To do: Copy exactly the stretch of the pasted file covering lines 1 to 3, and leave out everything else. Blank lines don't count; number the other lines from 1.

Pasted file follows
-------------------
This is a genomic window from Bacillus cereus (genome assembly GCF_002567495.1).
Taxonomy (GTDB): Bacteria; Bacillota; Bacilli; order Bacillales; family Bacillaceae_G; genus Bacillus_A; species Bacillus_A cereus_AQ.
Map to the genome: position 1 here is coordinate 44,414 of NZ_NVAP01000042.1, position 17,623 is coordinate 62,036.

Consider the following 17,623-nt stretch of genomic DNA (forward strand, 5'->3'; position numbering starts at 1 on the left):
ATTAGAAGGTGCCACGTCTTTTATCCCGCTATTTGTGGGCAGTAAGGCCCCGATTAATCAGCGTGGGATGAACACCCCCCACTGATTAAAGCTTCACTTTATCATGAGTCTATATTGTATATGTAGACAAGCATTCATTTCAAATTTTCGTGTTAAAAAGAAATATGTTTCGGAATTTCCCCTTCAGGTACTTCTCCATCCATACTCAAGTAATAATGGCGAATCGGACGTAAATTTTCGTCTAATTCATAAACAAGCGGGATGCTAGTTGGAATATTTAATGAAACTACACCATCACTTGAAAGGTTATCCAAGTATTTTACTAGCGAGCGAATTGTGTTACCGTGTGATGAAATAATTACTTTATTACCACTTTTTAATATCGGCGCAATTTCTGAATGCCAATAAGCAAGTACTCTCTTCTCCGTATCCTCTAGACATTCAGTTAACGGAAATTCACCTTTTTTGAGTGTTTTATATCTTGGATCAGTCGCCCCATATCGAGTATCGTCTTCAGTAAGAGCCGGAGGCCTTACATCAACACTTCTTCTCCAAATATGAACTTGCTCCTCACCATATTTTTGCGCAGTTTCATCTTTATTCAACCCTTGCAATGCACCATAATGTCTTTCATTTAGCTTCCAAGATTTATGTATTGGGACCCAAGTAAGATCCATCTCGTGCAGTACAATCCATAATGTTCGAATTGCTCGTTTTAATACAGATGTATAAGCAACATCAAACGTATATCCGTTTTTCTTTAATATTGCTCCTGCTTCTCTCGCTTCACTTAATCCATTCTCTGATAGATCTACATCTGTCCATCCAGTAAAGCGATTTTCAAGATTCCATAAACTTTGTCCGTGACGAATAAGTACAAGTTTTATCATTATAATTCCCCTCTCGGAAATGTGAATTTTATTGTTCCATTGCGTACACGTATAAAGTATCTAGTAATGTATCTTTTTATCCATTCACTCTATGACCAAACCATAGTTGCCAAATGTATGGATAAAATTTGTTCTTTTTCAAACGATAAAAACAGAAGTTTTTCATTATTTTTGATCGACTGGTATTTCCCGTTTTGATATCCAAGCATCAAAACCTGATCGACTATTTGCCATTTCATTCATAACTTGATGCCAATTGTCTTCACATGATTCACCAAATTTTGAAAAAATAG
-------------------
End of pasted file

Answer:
This is a genomic window from Bacillus cereus (genome assembly GCF_002567495.1).
Taxonomy (GTDB): Bacteria; Bacillota; Bacilli; order Bacillales; family Bacillaceae_G; genus Bacillus_A; species Bacillus_A cereus_AQ.
Map to the genome: position 1 here is coordinate 44,414 of NZ_NVAP01000042.1, position 17,623 is coordinate 62,036.